Royal fury: Queen 'livid' over claims Charles would be 'delighted' if she abdicated

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Royal fury: Queen 'livid' over claims Charles would be 'delighted' if she abdicated

Her Majesty is marking her 95th birthday today and is fast approaching 70 years on the throne - already a record reign for a British monarch. Quest

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Her Majesty is marking her 95th birthday today and is fast approaching 70 years on the throne – already a record reign for a British monarch. Question marks over how long she will remain on the throne have raged for decades, as Charles waits to take over as monarch. However, the Queen was said to be furious when the Prince of Wales’ household made a huge blunder in 1998. In his 2006 book “William’s Princess”, veteran royal correspondent Robert Jobson outlined how an aide’s mistake had created the impression that Charles would be “delighted” if the Queen were to abdicate.

Mr Jobson said: “In November 1998, a person never identified was responsible for a spectacularly misguided attempt to burnish Charles’ reputation and enforce his position as heir to the throne.

“[It] led instead to the Queen’s ire, necessitating an embarrassing climbdown on the part of her eldest son.

“The Queen was appalled to read that a St James’s Palace aide had asserted that Charles would be ‘privately delighted’ if his mother were to abdicate.

“If true, this was a delight the prince would have been better keeping to himself.

“But the source of the information was a supporter of Charles who no doubt genuinely believed himself to be speaking in the Prince of Wales’ best interest.

“This was an act of treachery as far as the Queen was concerned.

“Livid, she telephoned Charles who was on an official visit to Bulgaria.”

Charles was unaware of the emerging row at the time, but would soon become just as angry as his mother.

Mr Jobson described how the Queen called Charles, who warned “heads would roll” over the mistake.

Mr Jobson continued: “He knew nothing about it but agreed with his mother that a joint statement should be issued in which Charles would stress his ‘abiding admiration and affection for the Queen’.

“Prince Charles insisted that if any of his staff had been guilty, heads would roll.

“Whatever Buckingham Palace suspects, the investigation proved nothing and nobody was hung out to dry.”

The author continues: “A statement was issued rubbishing the notion that Charles had any interest in his mother abdicating.

“It was a joint statement from monarch and heir, the subtext perhaps being that without the Queen’s clout, doubt might still remain.

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“What it amounted to was a humiliating public apology from son to mother that the newspapers seized on enthusiastically.”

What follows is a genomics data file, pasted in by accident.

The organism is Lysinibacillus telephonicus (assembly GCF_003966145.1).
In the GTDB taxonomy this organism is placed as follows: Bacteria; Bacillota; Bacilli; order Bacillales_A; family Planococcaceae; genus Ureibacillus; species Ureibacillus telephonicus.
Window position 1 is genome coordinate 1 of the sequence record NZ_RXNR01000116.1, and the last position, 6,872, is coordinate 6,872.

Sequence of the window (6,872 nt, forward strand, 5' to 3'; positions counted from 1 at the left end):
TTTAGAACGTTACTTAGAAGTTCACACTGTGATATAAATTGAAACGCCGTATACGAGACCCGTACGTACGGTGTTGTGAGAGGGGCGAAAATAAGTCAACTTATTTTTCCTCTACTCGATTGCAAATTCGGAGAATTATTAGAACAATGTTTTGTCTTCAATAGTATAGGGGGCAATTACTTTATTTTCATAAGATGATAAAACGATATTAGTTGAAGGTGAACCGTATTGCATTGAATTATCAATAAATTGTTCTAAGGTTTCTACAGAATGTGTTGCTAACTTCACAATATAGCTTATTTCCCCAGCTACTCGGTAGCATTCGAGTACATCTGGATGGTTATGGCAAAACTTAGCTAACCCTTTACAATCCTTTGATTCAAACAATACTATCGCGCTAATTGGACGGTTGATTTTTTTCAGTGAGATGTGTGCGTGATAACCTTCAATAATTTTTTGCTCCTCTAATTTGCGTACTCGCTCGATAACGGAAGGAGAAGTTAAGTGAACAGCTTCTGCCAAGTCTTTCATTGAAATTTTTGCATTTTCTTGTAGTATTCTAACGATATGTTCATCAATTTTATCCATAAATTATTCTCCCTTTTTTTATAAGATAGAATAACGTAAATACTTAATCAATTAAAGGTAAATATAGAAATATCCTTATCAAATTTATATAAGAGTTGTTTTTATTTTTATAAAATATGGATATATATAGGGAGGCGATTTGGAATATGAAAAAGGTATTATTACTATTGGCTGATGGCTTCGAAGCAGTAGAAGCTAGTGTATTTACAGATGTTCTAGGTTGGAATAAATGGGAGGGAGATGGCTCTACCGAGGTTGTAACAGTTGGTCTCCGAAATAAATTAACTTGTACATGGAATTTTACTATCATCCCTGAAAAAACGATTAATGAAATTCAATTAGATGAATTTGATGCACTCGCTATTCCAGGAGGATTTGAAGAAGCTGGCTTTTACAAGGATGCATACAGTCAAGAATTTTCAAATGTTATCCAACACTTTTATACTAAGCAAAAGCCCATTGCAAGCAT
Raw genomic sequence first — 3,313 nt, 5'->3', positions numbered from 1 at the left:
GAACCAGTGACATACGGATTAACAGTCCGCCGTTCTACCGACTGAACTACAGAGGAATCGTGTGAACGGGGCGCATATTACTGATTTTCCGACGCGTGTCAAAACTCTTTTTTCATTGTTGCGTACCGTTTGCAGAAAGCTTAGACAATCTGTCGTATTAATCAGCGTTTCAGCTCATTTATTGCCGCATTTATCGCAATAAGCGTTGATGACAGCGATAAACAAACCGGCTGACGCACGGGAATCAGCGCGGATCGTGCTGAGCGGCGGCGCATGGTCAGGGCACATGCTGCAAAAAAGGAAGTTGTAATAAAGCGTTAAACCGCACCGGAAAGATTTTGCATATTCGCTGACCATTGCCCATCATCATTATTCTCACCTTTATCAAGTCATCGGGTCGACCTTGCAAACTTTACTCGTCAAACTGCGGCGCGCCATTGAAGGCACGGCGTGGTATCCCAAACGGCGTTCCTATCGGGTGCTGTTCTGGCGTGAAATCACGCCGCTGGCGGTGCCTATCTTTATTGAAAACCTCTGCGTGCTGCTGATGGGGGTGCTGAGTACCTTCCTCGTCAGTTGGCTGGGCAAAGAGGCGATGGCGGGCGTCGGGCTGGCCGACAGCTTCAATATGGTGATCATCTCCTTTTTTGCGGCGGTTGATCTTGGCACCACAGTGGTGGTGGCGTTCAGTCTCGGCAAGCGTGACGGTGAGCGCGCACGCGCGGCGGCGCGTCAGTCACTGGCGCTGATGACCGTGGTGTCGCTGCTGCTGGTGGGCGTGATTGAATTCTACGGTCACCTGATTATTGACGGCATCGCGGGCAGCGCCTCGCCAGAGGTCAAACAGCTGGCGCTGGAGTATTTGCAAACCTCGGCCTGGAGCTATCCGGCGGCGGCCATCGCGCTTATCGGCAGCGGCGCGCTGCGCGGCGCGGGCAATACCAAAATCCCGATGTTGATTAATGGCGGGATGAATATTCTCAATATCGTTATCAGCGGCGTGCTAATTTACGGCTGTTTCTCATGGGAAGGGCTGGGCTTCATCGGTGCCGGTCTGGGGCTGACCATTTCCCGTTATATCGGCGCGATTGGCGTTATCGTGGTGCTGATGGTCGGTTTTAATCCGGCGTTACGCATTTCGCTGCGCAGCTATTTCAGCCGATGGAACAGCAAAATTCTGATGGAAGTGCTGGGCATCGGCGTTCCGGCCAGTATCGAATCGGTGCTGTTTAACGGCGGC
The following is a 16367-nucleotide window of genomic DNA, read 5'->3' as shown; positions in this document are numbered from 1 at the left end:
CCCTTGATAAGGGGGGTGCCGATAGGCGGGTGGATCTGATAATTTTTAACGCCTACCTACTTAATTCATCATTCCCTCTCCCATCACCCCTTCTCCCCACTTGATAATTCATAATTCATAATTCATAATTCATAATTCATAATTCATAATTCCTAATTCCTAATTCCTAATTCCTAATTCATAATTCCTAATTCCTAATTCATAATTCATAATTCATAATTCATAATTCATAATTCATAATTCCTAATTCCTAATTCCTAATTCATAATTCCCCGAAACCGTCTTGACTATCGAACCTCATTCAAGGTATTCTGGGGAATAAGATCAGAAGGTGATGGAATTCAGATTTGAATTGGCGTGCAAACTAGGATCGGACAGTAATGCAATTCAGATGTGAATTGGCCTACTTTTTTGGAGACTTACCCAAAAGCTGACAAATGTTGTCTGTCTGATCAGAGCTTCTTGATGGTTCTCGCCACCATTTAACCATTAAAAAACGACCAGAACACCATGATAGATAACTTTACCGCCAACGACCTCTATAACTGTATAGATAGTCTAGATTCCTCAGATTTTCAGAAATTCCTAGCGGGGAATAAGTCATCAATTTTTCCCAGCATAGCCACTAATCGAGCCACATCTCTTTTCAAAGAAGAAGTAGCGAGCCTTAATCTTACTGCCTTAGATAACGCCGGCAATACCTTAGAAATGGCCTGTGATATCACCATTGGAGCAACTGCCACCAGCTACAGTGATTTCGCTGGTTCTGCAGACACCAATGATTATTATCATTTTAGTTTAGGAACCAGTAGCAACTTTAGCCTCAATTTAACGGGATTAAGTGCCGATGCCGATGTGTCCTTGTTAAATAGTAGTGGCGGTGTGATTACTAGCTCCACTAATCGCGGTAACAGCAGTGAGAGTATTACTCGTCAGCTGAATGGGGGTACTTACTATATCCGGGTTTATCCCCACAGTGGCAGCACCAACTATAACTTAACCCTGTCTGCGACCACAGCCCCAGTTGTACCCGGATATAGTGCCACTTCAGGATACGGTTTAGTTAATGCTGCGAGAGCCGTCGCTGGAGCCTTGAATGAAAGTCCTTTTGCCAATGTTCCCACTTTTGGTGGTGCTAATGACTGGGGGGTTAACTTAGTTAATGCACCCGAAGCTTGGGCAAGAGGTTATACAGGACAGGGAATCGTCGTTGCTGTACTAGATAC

When Charles does eventually become monarch, some have questioned whether he will be more outspoken than the Queen on various issues affecting the country.

During Prime Minister Tony Blair’s time in Downing Street, for example, Charles lobbied the Labour Government to expand grammar schools, change course on climate change and GM crops, and to introduce complementary medicine on the NHS.

The Guardian reported in 2014 claims by sources close to Charles who also said he would be an outspoken King.

The claims were made in the article titled “Revealed: how Charles III will speak his mind”.

They said: “He will be true to his beliefs and contributions.

“Rather than a complete reinvention to become a monarch in the mould of his mother, the strategy will be to try and continue with his heartfelt interventions, albeit checking each for tone and content to ensure it does not damage the monarchy.

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“Speeches will have to pass the following test: would it seem odd because the Queen wouldn’t have said it or would it seem dangerous?”

But when speaking in a BBC documentary to mark his 70th birthday, Prince Charles said the idea that he would continue making interventions was “nonsense”.

He added that he would have to operate within “constitutional parameters”.

The Prince of Wales said: “It’s vital to remember there’s only room for one sovereign at a time, not two.

“So, you can’t be the same as the sovereign if you’re the Prince of Wales or the heir.

“But the idea, somehow, that I’m going to go on in exactly the same way, if I have to succeed, is complete nonsense because the two – the two situations – are completely different.”

Asked whether his public campaigning would continue, he said: “No, it won’t. I’m not that stupid.”



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